A long-range drone equipped with thermal imaging cameras and a sophisticated early warning system patrols over Kavouri beach and nearby woodland, in southern Athens, Greece. Image Credit: AP

Athens: The nightmare repeats itself every year: A towering wall of flames devours forests, farmland and homes, forcing animals and people to flee for their lives.

With their hot, dry summers, Greece and its southern European neighbors experience hundreds of devastating wildfires each year. Last week alone, wildfires killed 21 people in Greece. The country’s deadliest, in 2018, cost more than 100 lives. And experts warn that climate change is likely to exacerbate extreme weather, fueling more wildfires.

This summer, a group of residents in a leafy suburb of the Greek capital united in determination to prevent the nightmare from reaching their homes.

In less than a week in early August, an initial group of three people with a shared concern grew to an online community of about 320 offering donations to hire a company using long-range drones equipped with thermal imaging cameras as a sophisticated early warning system to catch wildfires before they can spread.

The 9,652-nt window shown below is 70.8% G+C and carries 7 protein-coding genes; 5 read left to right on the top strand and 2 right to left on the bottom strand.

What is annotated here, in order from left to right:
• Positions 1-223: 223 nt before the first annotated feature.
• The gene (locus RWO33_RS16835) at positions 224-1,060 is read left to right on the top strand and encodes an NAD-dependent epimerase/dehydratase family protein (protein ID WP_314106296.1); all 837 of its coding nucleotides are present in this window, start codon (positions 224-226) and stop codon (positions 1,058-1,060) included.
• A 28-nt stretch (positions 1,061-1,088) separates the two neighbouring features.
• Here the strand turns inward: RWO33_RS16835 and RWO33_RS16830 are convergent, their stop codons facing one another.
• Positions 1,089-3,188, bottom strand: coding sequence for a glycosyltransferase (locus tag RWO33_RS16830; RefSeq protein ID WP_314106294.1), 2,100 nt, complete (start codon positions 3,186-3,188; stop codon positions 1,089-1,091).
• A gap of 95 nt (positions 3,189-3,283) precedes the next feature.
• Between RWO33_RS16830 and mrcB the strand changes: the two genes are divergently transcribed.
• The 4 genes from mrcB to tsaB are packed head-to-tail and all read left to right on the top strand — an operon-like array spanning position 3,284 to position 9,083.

“We’re all worried, we’re all anxious,” said Melina Throuvala, a psychologist and one of the three residents who started the project for drone patrols in the northern Athens suburbs of Kifissia, Ekali and Nea Erithrea. “We don’t want to mourn victims, or to see our environment and our forests burning or our homes threatened. That was the main incentive.”

And with wildfires, prevention is key.

A drone pilot changes the batteries of a long-range drone equipped with thermal imaging cameras and a sophisticated early warning system, in the northern suburb of Nea Erithrea, Athens, Greece. Image Credit: AP

Operated by drone pilots with advanced training to fly beyond the visual line of sight and with permission from civil aviation authorities, the drones provide live images and detect changes in temperature, alerting their handlers in the critical early stages before a fire spreads. The drones run 24/7, with pilots working in six-hour shifts.

“The first few minutes are the most crucial for a fire,” said Giorgos Dertilis, who heads the local volunteer firefighting unit. “At the start it’s easier to put out the fire. The more the minutes go by, the harder our job becomes.”